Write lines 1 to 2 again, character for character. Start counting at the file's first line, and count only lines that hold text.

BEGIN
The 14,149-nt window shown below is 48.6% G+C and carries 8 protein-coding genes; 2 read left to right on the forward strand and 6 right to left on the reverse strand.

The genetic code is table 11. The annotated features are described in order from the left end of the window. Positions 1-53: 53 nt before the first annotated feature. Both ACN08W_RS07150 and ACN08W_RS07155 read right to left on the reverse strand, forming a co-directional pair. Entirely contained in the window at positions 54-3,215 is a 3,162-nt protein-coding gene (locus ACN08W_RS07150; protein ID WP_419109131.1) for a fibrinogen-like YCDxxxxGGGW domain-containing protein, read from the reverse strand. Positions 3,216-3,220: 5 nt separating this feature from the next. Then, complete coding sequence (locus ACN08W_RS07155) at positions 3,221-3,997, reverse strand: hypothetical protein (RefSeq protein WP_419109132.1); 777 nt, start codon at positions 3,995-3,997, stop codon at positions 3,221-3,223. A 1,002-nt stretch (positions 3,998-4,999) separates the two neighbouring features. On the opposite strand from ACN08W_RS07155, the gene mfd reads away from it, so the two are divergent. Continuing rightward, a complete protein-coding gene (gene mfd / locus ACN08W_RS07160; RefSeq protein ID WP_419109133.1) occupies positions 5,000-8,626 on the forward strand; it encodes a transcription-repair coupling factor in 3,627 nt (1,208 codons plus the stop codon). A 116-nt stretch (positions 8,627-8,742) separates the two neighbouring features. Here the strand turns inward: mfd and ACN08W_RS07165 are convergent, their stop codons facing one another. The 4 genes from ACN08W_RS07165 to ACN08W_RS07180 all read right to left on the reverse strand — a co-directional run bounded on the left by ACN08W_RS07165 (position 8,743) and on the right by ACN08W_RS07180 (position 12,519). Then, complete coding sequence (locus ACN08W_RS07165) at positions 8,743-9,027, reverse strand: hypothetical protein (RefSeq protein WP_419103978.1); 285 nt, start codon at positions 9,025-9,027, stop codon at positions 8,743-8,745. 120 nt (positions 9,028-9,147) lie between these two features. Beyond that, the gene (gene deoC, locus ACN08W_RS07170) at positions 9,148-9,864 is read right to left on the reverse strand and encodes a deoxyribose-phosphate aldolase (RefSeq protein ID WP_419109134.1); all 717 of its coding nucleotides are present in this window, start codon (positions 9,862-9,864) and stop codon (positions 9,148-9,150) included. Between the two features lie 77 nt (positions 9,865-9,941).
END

The 14,149-nt window shown below is 48.6% G+C and carries 8 protein-coding genes; 2 read left to right on the forward strand and 6 right to left on the reverse strand.

The genetic code is table 11. The annotated features are described in order from the left end of the window. Positions 1-53: 53 nt before the first annotated feature. Both ACN08W_RS07150 and ACN08W_RS07155 read right to left on the reverse strand, forming a co-directional pair. Entirely contained in the window at positions 54-3,215 is a 3,162-nt protein-coding gene (locus ACN08W_RS07150; protein ID WP_419109131.1) for a fibrinogen-like YCDxxxxGGGW domain-containing protein, read from the reverse strand. Positions 3,216-3,220: 5 nt separating this feature from the next. Then, complete coding sequence (locus ACN08W_RS07155) at positions 3,221-3,997, reverse strand: hypothetical protein (RefSeq protein WP_419109132.1); 777 nt, start codon at positions 3,995-3,997, stop codon at positions 3,221-3,223. A 1,002-nt stretch (positions 3,998-4,999) separates the two neighbouring features. On the opposite strand from ACN08W_RS07155, the gene mfd reads away from it, so the two are divergent. Continuing rightward, a complete protein-coding gene (gene mfd / locus ACN08W_RS07160; RefSeq protein ID WP_419109133.1) occupies positions 5,000-8,626 on the forward strand; it encodes a transcription-repair coupling factor in 3,627 nt (1,208 codons plus the stop codon). A 116-nt stretch (positions 8,627-8,742) separates the two neighbouring features. Here the strand turns inward: mfd and ACN08W_RS07165 are convergent, their stop codons facing one another. The 4 genes from ACN08W_RS07165 to ACN08W_RS07180 all read right to left on the reverse strand — a co-directional run bounded on the left by ACN08W_RS07165 (position 8,743) and on the right by ACN08W_RS07180 (position 12,519). Then, complete coding sequence (locus ACN08W_RS07165) at positions 8,743-9,027, reverse strand: hypothetical protein (RefSeq protein WP_419103978.1); 285 nt, start codon at positions 9,025-9,027, stop codon at positions 8,743-8,745. 120 nt (positions 9,028-9,147) lie between these two features. Beyond that, the gene (gene deoC, locus ACN08W_RS07170) at positions 9,148-9,864 is read right to left on the reverse strand and encodes a deoxyribose-phosphate aldolase (RefSeq protein ID WP_419109134.1); all 717 of its coding nucleotides are present in this window, start codon (positions 9,862-9,864) and stop codon (positions 9,148-9,150) included. Between the two features lie 77 nt (positions 9,865-9,941).